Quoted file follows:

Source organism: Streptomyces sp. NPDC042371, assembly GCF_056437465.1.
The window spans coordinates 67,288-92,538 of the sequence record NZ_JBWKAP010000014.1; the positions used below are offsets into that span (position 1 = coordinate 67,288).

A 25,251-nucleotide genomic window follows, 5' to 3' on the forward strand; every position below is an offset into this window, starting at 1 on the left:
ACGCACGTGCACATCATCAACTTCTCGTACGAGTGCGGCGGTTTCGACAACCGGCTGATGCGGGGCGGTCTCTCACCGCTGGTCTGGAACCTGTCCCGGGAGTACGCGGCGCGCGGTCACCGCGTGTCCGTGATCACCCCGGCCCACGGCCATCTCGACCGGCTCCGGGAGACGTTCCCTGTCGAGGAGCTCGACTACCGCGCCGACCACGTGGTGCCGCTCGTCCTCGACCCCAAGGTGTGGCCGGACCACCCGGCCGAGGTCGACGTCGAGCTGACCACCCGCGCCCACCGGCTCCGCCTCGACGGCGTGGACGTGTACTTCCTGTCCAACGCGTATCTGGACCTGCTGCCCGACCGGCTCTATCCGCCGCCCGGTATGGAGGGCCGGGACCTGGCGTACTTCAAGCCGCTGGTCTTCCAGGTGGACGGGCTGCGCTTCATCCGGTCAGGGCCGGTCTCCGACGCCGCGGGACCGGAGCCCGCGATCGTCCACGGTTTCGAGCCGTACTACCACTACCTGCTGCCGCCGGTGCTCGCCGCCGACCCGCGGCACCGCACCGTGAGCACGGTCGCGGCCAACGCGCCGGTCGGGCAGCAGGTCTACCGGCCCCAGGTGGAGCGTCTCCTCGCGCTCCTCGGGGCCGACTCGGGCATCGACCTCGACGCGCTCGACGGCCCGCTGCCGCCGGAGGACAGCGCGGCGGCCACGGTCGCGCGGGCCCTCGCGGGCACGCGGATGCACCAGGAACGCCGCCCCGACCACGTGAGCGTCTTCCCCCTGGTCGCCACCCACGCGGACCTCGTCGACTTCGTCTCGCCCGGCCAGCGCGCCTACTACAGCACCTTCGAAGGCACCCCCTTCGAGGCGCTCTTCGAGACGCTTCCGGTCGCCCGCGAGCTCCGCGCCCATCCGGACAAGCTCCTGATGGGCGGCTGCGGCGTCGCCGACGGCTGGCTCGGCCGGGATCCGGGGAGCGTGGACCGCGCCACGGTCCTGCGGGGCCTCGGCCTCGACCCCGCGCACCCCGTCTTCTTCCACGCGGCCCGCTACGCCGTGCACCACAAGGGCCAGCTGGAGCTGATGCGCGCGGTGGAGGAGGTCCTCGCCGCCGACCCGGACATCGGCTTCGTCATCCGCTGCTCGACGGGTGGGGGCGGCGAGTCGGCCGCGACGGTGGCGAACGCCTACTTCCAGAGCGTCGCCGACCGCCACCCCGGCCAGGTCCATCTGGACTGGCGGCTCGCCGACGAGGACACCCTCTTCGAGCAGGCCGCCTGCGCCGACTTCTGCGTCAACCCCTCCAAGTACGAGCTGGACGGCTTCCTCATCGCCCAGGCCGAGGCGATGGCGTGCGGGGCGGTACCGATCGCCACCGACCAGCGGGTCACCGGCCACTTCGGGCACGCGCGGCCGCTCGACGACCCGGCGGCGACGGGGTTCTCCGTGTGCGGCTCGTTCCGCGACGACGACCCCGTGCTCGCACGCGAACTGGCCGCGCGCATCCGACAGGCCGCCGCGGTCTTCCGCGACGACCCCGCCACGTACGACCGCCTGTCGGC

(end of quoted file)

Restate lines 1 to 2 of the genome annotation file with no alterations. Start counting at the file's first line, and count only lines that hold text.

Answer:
Source organism: Streptomyces sp. NPDC042371, assembly GCF_056437465.1.
The window spans coordinates 67,288-92,538 of the sequence record NZ_JBWKAP010000014.1; the positions used below are offsets into that span (position 1 = coordinate 67,288).